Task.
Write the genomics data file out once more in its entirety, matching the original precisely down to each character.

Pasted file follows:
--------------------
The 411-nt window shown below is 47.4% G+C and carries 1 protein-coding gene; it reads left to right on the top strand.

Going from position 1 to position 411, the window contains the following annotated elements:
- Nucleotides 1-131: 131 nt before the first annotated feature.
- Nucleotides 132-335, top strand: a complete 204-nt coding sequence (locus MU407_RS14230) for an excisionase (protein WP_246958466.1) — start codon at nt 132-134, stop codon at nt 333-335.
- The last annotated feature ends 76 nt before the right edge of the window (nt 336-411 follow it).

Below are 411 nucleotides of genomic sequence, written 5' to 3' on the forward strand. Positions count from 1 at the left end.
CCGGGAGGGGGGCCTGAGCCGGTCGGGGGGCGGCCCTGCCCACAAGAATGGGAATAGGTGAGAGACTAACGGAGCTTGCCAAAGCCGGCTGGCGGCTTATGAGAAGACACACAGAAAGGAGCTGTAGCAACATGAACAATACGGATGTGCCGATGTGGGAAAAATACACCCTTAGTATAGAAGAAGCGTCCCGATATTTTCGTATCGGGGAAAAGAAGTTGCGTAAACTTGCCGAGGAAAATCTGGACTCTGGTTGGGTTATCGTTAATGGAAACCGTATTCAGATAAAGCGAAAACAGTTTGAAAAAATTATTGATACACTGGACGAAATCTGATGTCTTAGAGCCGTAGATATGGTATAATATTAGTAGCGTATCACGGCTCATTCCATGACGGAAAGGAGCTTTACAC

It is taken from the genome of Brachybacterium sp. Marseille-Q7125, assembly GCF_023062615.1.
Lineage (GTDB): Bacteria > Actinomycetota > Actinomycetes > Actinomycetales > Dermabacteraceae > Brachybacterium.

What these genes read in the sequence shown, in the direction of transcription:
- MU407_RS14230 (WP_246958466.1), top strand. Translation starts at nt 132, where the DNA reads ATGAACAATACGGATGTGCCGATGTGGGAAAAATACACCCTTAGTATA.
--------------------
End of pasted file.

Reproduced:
The 411-nt window shown below is 47.4% G+C and carries 1 protein-coding gene; it reads left to right on the top strand.

Going from position 1 to position 411, the window contains the following annotated elements:
- Nucleotides 1-131: 131 nt before the first annotated feature.
- Nucleotides 132-335, top strand: a complete 204-nt coding sequence (locus MU407_RS14230) for an excisionase (protein WP_246958466.1) — start codon at nt 132-134, stop codon at nt 333-335.
- The last annotated feature ends 76 nt before the right edge of the window (nt 336-411 follow it).

Below are 411 nucleotides of genomic sequence, written 5' to 3' on the forward strand. Positions count from 1 at the left end.
CCGGGAGGGGGGCCTGAGCCGGTCGGGGGGCGGCCCTGCCCACAAGAATGGGAATAGGTGAGAGACTAACGGAGCTTGCCAAAGCCGGCTGGCGGCTTATGAGAAGACACACAGAAAGGAGCTGTAGCAACATGAACAATACGGATGTGCCGATGTGGGAAAAATACACCCTTAGTATAGAAGAAGCGTCCCGATATTTTCGTATCGGGGAAAAGAAGTTGCGTAAACTTGCCGAGGAAAATCTGGACTCTGGTTGGGTTATCGTTAATGGAAACCGTATTCAGATAAAGCGAAAACAGTTTGAAAAAATTATTGATACACTGGACGAAATCTGATGTCTTAGAGCCGTAGATATGGTATAATATTAGTAGCGTATCACGGCTCATTCCATGACGGAAAGGAGCTTTACAC

It is taken from the genome of Brachybacterium sp. Marseille-Q7125, assembly GCF_023062615.1.
Lineage (GTDB): Bacteria > Actinomycetota > Actinomycetes > Actinomycetales > Dermabacteraceae > Brachybacterium.

What these genes read in the sequence shown, in the direction of transcription:
- MU407_RS14230 (WP_246958466.1), top strand. Translation starts at nt 132, where the DNA reads ATGAACAATACGGATGTGCCGATGTGGGAAAAATACACCCTTAGTATA.